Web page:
Nearing 100 years in business, a family-owned construction company navigates changes in leadership, ownership, and key messaging.
How Mercury helped a new generation of leaders communicate their essential value to grow their business AND their team.
- Communicate leadership and ownership changes to our team, our clients, and our community
- Define how we do business and why it makes us different
- Create a brand story that builds on our history and helps drive recruiting
- Create brand elements, including a new website, that modernizes our look, tells our story, and brings our differentiator to life
Communication with care.
Mercury was tasked first with gaining alignment among 3 strong leaders who are also family members. Next, we needed to equip them with key messages and a communication plan that gave them a unified voice.
Moving into team leadership has been an intentional focus for Mathiowetz as they approach their 100 year anniversary. They realized that it is rare to continue a successful, family-owned business for 4 generations, and they wanted to be sure that every member of their team, their clients, their associates, and their entire community received communications about the leadership and ownership changes with the utmost care.
Creating an “Ideal Team Member” – Meet Tyler
A big part of creating a customized brand guide for our clients is digging deep into defining their ideal client so key messaging, brand voice, and design can be directed toward that one person. For Mathiowetz Construction, it was also necessary to define their ideal team member.
Mathiowetz competes against the challenge of seasonal employment, a rural location, and union-based companies. This year, with the added layers of Covid-19 implications and key positions open due to retirements, the leadership team understood that recruiting had become more important than ever. They needed to focus on attracting the right people who align best with their culture.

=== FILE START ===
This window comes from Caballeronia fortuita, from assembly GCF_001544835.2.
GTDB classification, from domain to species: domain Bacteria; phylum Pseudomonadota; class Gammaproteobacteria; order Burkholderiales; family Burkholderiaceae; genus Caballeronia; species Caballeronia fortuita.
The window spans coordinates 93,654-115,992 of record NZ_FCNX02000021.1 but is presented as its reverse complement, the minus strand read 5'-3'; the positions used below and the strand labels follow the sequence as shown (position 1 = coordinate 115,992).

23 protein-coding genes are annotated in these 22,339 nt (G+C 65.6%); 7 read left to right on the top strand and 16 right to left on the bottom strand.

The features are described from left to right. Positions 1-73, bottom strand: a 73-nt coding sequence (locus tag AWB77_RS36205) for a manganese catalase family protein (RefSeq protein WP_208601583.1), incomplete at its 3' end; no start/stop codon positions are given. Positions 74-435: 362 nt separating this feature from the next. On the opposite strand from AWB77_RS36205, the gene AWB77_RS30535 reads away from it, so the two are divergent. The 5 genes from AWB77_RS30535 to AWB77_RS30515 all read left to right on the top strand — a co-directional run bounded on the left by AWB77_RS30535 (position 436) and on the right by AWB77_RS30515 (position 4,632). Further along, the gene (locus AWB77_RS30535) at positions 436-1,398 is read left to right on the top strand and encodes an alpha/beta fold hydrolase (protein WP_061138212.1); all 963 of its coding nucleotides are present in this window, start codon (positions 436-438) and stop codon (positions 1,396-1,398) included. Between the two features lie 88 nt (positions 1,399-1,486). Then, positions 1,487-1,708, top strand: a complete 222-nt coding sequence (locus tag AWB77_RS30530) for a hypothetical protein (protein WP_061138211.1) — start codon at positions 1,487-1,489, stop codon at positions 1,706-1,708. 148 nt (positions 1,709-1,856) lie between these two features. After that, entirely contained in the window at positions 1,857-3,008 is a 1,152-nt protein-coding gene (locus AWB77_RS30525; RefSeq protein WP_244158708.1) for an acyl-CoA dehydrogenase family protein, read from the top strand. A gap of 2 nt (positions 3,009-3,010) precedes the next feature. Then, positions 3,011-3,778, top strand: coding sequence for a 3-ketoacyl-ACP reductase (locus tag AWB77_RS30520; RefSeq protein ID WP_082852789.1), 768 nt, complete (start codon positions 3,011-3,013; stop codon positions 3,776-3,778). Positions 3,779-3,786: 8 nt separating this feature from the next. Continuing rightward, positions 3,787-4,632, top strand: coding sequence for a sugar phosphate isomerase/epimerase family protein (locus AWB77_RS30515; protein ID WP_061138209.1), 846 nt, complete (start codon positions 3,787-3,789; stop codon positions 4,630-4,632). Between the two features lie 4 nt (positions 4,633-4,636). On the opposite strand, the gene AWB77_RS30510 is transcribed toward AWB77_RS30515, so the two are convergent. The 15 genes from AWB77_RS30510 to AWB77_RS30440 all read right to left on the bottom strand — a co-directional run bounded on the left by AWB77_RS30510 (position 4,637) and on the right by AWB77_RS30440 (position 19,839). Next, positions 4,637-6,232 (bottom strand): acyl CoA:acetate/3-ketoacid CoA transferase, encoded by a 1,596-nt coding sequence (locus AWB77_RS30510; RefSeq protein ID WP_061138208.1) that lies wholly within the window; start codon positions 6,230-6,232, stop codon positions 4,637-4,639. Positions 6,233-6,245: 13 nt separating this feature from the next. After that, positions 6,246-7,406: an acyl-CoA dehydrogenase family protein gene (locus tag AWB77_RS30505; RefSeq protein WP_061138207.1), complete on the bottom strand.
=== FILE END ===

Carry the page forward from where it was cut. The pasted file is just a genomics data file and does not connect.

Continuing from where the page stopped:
Mercury’s approach to defining ideal audiences starts in discovery. It’s a mix of art and science. We asked the team to tell us about their favorite employees. We listened intently to capture the demographic information as well as the personality and values of their ideal team member. Then we applied demographic research and story telling to create an avatar. We knew we had the right “person” when we introduced the Mathiowetz group to “Tyler”.
The human resources leader asked, “How did you know to name our avatar Tyler?” The whole group started to chuckle. They told us, “You hit the nail on the head. We have three Tylers currently on the team, you described them as if they were one person, and we’d be thrilled to hire that avatar.”
hours of Brand Discovery
leaders participating from across the organization